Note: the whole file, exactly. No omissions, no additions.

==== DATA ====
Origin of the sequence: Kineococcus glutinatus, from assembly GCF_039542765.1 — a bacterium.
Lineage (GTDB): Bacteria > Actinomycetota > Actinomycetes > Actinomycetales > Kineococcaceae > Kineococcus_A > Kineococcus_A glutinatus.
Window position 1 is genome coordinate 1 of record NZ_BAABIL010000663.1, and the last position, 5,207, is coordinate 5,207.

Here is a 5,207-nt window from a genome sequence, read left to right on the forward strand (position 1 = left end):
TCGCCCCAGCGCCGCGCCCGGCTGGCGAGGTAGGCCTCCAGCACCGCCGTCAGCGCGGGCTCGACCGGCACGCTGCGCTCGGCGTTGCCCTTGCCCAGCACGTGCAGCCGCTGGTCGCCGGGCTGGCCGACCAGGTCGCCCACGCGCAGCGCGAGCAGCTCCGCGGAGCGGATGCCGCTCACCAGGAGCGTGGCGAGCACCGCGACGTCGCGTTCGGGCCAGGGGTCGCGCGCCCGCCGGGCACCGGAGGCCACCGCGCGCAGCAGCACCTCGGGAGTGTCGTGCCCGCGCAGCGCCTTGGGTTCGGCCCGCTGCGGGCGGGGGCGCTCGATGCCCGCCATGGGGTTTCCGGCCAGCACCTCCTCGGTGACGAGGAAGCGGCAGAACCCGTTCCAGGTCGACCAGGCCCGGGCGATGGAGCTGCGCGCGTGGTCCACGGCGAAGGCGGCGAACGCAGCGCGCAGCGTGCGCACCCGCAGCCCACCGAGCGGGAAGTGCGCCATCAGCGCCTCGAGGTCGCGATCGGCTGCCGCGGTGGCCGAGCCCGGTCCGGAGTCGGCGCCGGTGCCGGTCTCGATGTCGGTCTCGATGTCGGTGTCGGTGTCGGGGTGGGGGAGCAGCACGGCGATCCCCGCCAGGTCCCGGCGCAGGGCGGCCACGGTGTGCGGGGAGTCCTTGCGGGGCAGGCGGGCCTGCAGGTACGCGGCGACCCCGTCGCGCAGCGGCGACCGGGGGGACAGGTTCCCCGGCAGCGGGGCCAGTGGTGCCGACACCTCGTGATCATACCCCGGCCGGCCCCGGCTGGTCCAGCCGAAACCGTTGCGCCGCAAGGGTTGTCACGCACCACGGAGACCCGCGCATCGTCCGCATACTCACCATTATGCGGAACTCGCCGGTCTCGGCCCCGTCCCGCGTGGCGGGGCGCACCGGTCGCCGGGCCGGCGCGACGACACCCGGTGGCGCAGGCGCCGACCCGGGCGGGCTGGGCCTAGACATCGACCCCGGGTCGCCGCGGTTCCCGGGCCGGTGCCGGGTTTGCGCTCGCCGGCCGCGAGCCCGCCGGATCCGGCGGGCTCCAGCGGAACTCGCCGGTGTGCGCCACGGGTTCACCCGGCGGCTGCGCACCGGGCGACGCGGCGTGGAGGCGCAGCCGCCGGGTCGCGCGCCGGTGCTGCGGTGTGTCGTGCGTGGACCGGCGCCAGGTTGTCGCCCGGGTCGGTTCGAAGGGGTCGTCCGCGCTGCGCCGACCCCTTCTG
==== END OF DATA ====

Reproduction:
Origin of the sequence: Kineococcus glutinatus, from assembly GCF_039542765.1 — a bacterium.
Lineage (GTDB): Bacteria > Actinomycetota > Actinomycetes > Actinomycetales > Kineococcaceae > Kineococcus_A > Kineococcus_A glutinatus.
Window position 1 is genome coordinate 1 of record NZ_BAABIL010000663.1, and the last position, 5,207, is coordinate 5,207.

Here is a 5,207-nt window from a genome sequence, read left to right on the forward strand (position 1 = left end):
TCGCCCCAGCGCCGCGCCCGGCTGGCGAGGTAGGCCTCCAGCACCGCCGTCAGCGCGGGCTCGACCGGCACGCTGCGCTCGGCGTTGCCCTTGCCCAGCACGTGCAGCCGCTGGTCGCCGGGCTGGCCGACCAGGTCGCCCACGCGCAGCGCGAGCAGCTCCGCGGAGCGGATGCCGCTCACCAGGAGCGTGGCGAGCACCGCGACGTCGCGTTCGGGCCAGGGGTCGCGCGCCCGCCGGGCACCGGAGGCCACCGCGCGCAGCAGCACCTCGGGAGTGTCGTGCCCGCGCAGCGCCTTGGGTTCGGCCCGCTGCGGGCGGGGGCGCTCGATGCCCGCCATGGGGTTTCCGGCCAGCACCTCCTCGGTGACGAGGAAGCGGCAGAACCCGTTCCAGGTCGACCAGGCCCGGGCGATGGAGCTGCGCGCGTGGTCCACGGCGAAGGCGGCGAACGCAGCGCGCAGCGTGCGCACCCGCAGCCCACCGAGCGGGAAGTGCGCCATCAGCGCCTCGAGGTCGCGATCGGCTGCCGCGGTGGCCGAGCCCGGTCCGGAGTCGGCGCCGGTGCCGGTCTCGATGTCGGTCTCGATGTCGGTGTCGGTGTCGGGGTGGGGGAGCAGCACGGCGATCCCCGCCAGGTCCCGGCGCAGGGCGGCCACGGTGTGCGGGGAGTCCTTGCGGGGCAGGCGGGCCTGCAGGTACGCGGCGACCCCGTCGCGCAGCGGCGACCGGGGGGACAGGTTCCCCGGCAGCGGGGCCAGTGGTGCCGACACCTCGTGATCATACCCCGGCCGGCCCCGGCTGGTCCAGCCGAAACCGTTGCGCCGCAAGGGTTGTCACGCACCACGGAGACCCGCGCATCGTCCGCATACTCACCATTATGCGGAACTCGCCGGTCTCGGCCCCGTCCCGCGTGGCGGGGCGCACCGGTCGCCGGGCCGGCGCGACGACACCCGGTGGCGCAGGCGCCGACCCGGGCGGGCTGGGCCTAGACATCGACCCCGGGTCGCCGCGGTTCCCGGGCCGGTGCCGGGTTTGCGCTCGCCGGCCGCGAGCCCGCCGGATCCGGCGGGCTCCAGCGGAACTCGCCGGTGTGCGCCACGGGTTCACCCGGCGGCTGCGCACCGGGCGACGCGGCGTGGAGGCGCAGCCGCCGGGTCGCGCGCCGGTGCTGCGGTGTGTCGTGCGTGGACCGGCGCCAGGTTGTCGCCCGGGTCGGTTCGAAGGGGTCGTCCGCGCTGCGCCGACCCCTTCTG